Spain will start suspending Catalonia's autonomy on Saturday, after its leader threatened to declare independence, the government announced on Thursday.
Prime Minister Mariano Rajoy's Office said the cabinet would meet to activate Article 155 of Spain's 1978 Constitution, a mechanism that strips Catalonia's self-governing institutions of their autonomy, allowing it to take over running of the region, the BBC reported.
"The Spanish government will continue with the procedures outlined in Article 155 of the Constitution to restore legality in Catalonia's self-government," the office said.
Speaking in Parliament, government spokesman Inigo Mendez Vigo said the measures were intended to "protect the general interest of Spaniards, including the citizens of Catalonia, and restore constitutional order to the region", reports Efe news.
He denounced that the Catalan government was intent on deliberately and systematically looking for an institutional confrontation despite the serious danger that it was creating for the economic structure of Catalonia and its ability to live in harmony.
Spain's decision comes after Catalonian leader Carles Puigdemont earlier on Thursday decided not to rescind his independence bid as per an official requirement from Madrid and instead threatened to put the topic to a vote in his region's devolved parliament.
Puigdemont announced his decision in a letter to Rajoy.
Puigdemont was officially required by Rajoy's conservative government to clarify by 10 a.m. on Thursday whether or not he had declared independence during an October 10 speech in the wake of a controversial separatist poll deemed illegal by the Spanish courts.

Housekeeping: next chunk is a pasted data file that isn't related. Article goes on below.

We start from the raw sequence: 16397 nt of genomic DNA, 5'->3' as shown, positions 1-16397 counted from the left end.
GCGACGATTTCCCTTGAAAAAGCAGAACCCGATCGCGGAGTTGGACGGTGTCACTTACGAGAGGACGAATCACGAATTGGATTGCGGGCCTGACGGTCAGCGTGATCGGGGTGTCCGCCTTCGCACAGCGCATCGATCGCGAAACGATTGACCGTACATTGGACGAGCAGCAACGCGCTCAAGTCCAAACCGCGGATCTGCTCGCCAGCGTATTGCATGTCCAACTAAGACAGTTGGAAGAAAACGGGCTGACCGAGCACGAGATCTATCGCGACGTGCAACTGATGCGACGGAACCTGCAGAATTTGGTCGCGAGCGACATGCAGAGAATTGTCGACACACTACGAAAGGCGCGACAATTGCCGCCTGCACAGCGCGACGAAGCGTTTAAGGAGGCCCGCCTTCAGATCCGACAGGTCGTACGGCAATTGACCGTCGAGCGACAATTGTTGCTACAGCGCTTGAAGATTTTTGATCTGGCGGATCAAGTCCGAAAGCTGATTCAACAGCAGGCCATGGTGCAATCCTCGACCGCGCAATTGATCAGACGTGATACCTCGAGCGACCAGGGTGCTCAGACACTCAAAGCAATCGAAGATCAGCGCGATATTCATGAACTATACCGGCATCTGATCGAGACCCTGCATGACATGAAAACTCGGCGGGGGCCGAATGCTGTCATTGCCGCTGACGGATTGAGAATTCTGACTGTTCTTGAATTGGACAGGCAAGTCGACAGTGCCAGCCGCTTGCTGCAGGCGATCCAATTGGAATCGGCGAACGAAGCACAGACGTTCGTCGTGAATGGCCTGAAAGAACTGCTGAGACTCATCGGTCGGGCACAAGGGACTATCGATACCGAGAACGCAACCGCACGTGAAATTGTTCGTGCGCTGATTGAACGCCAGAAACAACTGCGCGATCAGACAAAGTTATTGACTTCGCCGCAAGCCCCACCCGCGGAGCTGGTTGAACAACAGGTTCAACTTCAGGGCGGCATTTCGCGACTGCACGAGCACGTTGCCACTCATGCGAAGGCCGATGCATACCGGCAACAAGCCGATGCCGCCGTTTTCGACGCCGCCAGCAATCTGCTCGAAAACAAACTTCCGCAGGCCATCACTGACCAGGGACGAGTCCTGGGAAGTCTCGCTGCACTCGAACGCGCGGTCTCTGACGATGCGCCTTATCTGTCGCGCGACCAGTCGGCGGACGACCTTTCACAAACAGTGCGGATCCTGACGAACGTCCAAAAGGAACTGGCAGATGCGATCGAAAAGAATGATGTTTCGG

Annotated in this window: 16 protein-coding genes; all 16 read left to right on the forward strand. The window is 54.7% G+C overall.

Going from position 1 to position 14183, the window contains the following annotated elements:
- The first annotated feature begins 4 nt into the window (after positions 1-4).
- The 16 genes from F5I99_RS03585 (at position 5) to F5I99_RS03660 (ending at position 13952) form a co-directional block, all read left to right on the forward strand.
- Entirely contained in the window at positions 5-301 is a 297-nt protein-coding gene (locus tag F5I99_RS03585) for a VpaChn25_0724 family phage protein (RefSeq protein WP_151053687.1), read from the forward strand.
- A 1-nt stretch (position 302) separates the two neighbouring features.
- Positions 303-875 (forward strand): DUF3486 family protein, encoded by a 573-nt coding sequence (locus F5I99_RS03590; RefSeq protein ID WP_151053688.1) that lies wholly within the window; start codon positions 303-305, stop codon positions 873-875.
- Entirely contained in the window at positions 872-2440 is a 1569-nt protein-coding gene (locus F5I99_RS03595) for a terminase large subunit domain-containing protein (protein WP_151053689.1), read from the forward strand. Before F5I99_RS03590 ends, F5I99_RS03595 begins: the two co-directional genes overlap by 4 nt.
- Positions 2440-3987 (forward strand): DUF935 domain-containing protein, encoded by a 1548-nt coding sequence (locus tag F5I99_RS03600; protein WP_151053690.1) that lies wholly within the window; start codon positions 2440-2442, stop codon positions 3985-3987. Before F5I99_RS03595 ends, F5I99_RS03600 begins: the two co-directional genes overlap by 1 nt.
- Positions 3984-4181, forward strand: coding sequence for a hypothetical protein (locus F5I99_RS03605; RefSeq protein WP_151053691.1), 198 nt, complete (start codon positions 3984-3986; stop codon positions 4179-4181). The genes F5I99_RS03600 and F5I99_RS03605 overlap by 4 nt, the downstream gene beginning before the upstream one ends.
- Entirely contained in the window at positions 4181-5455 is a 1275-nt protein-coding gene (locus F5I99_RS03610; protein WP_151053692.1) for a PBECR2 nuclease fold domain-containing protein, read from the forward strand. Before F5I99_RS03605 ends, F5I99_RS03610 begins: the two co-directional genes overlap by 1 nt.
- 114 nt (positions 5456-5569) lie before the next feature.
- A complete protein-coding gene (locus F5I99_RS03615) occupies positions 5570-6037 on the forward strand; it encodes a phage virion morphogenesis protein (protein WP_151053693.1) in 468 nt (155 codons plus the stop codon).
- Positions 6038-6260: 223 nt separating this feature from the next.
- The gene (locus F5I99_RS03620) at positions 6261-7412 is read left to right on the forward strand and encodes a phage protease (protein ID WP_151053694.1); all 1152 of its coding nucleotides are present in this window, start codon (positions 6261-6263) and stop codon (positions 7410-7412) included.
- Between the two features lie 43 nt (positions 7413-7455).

This was the second and final deadline, as Madrid says Puigdemont on Monday failed to clarify whether he had declared independence.
In the letter published just minutes before the deadline expired, the pro-separatist head of the Catalan regional government said he could put Catalonia's independence to a vote in the devolved chamber "if the Spanish government continues to block dialogue and continues its repression".
After the independence referendum on October 1, Puigdemont had signed an independence declaration but then suspended it, asking for dialogue.
Political leaders in Madrid and Barcelona have been engaged in a tense stand-off since the disputed referendum, which Catalan leaders say resulted in a "Yes" vote for independence but which the central government regards as illegal.